Today, this rings true even in the cyber world where we see the computer networks of merchants breached on an almost daily basis. It is a high tech cat and mouse game which has very real world consequences for the victim business both financially and via reputation. In fact, statistics tell us that one in five businesses fail as the result of a data compromise. The suspect, on the other hand, has a much lesser risk of even being identified or apprehended which is one of the reasons why cybercrime is so prevalent.

You may have read about the Target breach that occurred during the holiday shopping season which, at the time of this writing, amounted to the compromise of approximately 70 million records (credit card numbers, customer information, etc). It was also disclosed that the way in which data was stolen from Target’s computer network was via malware (malicious software) called RAM scrapers or memory parsers. These types of tools allow attackers to “scrape” credit card data while it momentarily rests unencrypted in a computer’s or POS system’s RAM memory without effecting the legitimate sale transaction. This can be done even if the merchant does not store the credit card data long term. We sometimes refer to this as intercepting data in transit or while it is moving.

When we look at the reasons behind many computer network breaches, we often see the same reasons repeatedly. They are: passwords that are too simple and can be easily “brute forced” or guessed with dictionary based password guessing software, or improperly configured remote access (such as for bookkeeping) in which the remote access software may still have the default password enabled.

If you own or run a small or medium business (SMB), you may not think of your business as a target (no pun intended) for hackers, but the opposite is actually true. In fact, most industry statistics tell us that over 90% of current breaches are to SMBs. We often see hackers looking for the path of least resistance and this is often SMBs due to the perceived notion of lesser security. After all, if you were a bank robber, would you rather go after Fort Knox, or a small financial institution that likely doesn’t have as many levels of security in place?

So you may be asking “how can I reduce the chances of my business getting breached?” The answer is through PCI compliance. PCI is a data security compliance framework that was built and is maintained to help merchants secure their computer networks against credit card compromises. It is not a guarantee that your business cannot get breached, but it represents the minimum best practices based on the current threat environment. Depending on how you accept credit cards and how this data may flow through your computer network, achieving PCI compliance may have certain challenges and may require technical assistance, but it is effective at its goal of protecting credit card data. Like many compliance frameworks, PCI is designed to help reduce your risk – by reducing the chance of a computer breach.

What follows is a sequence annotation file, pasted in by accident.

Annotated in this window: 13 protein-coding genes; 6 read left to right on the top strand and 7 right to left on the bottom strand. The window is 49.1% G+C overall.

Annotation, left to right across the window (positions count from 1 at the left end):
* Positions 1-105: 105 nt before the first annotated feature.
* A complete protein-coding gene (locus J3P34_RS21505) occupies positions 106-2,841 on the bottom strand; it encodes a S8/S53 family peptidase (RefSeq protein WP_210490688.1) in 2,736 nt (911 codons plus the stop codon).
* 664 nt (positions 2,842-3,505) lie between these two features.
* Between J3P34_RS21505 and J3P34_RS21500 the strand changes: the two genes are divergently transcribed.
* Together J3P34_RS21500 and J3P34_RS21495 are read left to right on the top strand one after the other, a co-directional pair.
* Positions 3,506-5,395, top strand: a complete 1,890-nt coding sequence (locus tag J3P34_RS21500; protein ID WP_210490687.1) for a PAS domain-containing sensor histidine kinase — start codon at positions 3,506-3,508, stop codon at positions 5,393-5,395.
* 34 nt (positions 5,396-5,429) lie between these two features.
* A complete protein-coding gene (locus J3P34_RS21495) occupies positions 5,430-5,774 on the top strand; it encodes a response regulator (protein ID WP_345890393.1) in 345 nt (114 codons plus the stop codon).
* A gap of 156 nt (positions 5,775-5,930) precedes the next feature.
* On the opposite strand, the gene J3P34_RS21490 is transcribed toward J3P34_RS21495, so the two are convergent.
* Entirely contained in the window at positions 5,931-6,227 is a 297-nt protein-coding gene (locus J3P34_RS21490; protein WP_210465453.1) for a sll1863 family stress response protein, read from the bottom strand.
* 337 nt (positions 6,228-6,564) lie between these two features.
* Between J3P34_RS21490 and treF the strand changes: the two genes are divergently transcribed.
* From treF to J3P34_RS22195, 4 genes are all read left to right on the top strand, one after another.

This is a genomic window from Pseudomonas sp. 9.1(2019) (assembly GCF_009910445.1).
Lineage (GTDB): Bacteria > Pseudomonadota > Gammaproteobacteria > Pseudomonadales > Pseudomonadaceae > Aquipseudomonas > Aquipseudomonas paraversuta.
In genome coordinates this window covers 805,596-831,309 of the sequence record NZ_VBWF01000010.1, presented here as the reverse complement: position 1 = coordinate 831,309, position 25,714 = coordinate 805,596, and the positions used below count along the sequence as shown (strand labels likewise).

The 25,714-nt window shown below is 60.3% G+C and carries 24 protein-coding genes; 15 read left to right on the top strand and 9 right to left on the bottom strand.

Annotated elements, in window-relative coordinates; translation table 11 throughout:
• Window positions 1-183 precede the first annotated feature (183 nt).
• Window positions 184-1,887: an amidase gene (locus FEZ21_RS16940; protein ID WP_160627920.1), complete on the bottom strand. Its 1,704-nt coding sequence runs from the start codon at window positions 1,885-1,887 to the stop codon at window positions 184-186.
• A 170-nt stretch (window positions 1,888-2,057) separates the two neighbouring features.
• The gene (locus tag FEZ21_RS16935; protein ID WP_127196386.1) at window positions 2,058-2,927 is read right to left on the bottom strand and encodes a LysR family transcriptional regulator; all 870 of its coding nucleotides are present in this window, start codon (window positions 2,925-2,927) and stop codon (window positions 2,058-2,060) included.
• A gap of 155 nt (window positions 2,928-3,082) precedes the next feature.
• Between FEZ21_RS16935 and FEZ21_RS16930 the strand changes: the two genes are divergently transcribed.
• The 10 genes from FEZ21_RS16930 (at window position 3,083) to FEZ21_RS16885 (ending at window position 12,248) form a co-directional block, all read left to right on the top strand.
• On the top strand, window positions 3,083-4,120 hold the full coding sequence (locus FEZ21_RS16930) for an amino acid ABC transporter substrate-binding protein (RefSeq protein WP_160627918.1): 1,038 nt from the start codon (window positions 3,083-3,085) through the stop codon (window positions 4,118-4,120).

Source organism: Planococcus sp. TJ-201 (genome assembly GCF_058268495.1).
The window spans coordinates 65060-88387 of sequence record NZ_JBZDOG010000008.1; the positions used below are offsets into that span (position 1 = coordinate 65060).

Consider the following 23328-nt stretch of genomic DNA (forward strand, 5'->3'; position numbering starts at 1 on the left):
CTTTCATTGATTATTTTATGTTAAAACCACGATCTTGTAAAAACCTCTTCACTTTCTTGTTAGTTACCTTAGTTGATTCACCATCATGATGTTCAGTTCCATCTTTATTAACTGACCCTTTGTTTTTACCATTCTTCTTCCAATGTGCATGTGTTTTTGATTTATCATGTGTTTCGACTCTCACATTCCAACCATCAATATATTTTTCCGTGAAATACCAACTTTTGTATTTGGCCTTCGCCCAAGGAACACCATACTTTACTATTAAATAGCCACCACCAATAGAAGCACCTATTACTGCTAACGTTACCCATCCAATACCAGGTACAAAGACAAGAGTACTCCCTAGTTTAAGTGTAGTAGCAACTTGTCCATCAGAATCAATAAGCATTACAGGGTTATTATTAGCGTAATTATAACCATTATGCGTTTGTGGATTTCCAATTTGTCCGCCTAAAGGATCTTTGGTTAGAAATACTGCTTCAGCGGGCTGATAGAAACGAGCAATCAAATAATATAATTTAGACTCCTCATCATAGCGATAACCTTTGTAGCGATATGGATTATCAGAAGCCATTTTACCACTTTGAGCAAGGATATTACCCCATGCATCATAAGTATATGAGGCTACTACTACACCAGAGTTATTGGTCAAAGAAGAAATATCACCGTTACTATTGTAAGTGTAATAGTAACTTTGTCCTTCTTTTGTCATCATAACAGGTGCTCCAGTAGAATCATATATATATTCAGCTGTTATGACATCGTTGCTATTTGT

Wind River Financial runs a program called PCI Partner in partnership with Trustwave, a data security company, which helps our customers achieve and maintain PCI compliance to reduce data breach risk. This is done by working through a compliance questionnaire on a web portal. This process helps identify any vulnerabilities or weak spots in your computer network or in business practices. In addition, we also provide Breach Protection which offers up to $100,000 in recovery if your business should experience a data breach. All of our customers have Breach Protection unless they have opted out. We encourage you to take the time to get through PCI validation and make security business as usual. Don’t be easy prey for hackers that are just looking for an easy target.

As a last note, Visa had a great video that was produced for their 2013 Global Security Summit related to the challenges of securing technology in a global environment. You can view it on YouTube here.